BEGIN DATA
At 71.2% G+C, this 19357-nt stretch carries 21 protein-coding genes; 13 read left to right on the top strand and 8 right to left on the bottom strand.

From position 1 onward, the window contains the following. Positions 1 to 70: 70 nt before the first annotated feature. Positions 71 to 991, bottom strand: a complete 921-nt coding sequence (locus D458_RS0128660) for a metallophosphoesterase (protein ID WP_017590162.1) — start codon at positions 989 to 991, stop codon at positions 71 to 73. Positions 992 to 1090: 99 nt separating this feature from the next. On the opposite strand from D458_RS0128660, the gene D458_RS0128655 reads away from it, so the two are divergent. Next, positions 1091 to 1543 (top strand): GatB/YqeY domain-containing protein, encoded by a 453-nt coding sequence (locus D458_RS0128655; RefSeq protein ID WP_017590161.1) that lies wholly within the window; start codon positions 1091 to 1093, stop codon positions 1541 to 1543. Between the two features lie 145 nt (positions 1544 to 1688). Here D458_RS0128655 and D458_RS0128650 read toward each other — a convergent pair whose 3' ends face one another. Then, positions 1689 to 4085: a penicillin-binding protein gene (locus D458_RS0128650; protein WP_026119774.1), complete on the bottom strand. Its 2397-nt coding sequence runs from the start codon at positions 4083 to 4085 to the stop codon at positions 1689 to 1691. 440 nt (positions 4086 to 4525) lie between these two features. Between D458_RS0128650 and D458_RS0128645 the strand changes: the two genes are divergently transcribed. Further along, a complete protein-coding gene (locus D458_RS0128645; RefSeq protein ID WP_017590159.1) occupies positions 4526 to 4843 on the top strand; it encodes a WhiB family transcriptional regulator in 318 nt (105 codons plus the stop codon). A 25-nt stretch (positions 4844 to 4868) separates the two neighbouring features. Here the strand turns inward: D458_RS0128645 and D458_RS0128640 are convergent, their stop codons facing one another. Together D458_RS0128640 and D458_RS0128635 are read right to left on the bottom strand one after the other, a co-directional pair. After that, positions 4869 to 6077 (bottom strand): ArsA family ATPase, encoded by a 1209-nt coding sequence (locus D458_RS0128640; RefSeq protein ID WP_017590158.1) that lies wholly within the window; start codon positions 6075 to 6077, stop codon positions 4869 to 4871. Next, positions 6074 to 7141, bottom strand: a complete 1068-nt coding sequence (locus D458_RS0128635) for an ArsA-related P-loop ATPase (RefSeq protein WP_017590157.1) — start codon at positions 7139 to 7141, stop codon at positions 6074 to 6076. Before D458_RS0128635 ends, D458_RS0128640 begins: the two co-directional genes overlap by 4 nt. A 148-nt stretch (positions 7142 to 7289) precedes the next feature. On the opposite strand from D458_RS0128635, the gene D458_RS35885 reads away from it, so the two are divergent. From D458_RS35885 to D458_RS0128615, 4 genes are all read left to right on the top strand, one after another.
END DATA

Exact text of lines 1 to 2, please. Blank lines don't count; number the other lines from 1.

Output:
At 71.2% G+C, this 19357-nt stretch carries 21 protein-coding genes; 13 read left to right on the top strand and 8 right to left on the bottom strand.

From position 1 onward, the window contains the following. Positions 1 to 70: 70 nt before the first annotated feature. Positions 71 to 991, bottom strand: a complete 921-nt coding sequence (locus D458_RS0128660) for a metallophosphoesterase (protein ID WP_017590162.1) — start codon at positions 989 to 991, stop codon at positions 71 to 73. Positions 992 to 1090: 99 nt separating this feature from the next. On the opposite strand from D458_RS0128660, the gene D458_RS0128655 reads away from it, so the two are divergent. Next, positions 1091 to 1543 (top strand): GatB/YqeY domain-containing protein, encoded by a 453-nt coding sequence (locus D458_RS0128655; RefSeq protein ID WP_017590161.1) that lies wholly within the window; start codon positions 1091 to 1093, stop codon positions 1541 to 1543. Between the two features lie 145 nt (positions 1544 to 1688). Here D458_RS0128655 and D458_RS0128650 read toward each other — a convergent pair whose 3' ends face one another. Then, positions 1689 to 4085: a penicillin-binding protein gene (locus D458_RS0128650; protein WP_026119774.1), complete on the bottom strand. Its 2397-nt coding sequence runs from the start codon at positions 4083 to 4085 to the stop codon at positions 1689 to 1691. 440 nt (positions 4086 to 4525) lie between these two features. Between D458_RS0128650 and D458_RS0128645 the strand changes: the two genes are divergently transcribed. Further along, a complete protein-coding gene (locus D458_RS0128645; RefSeq protein ID WP_017590159.1) occupies positions 4526 to 4843 on the top strand; it encodes a WhiB family transcriptional regulator in 318 nt (105 codons plus the stop codon). A 25-nt stretch (positions 4844 to 4868) separates the two neighbouring features. Here the strand turns inward: D458_RS0128645 and D458_RS0128640 are convergent, their stop codons facing one another. Together D458_RS0128640 and D458_RS0128635 are read right to left on the bottom strand one after the other, a co-directional pair. After that, positions 4869 to 6077 (bottom strand): ArsA family ATPase, encoded by a 1209-nt coding sequence (locus D458_RS0128640; RefSeq protein ID WP_017590158.1) that lies wholly within the window; start codon positions 6075 to 6077, stop codon positions 4869 to 4871. Next, positions 6074 to 7141, bottom strand: a complete 1068-nt coding sequence (locus D458_RS0128635) for an ArsA-related P-loop ATPase (RefSeq protein WP_017590157.1) — start codon at positions 7139 to 7141, stop codon at positions 6074 to 6076. Before D458_RS0128635 ends, D458_RS0128640 begins: the two co-directional genes overlap by 4 nt. A 148-nt stretch (positions 7142 to 7289) precedes the next feature. On the opposite strand from D458_RS0128635, the gene D458_RS35885 reads away from it, so the two are divergent. From D458_RS35885 to D458_RS0128615, 4 genes are all read left to right on the top strand, one after another.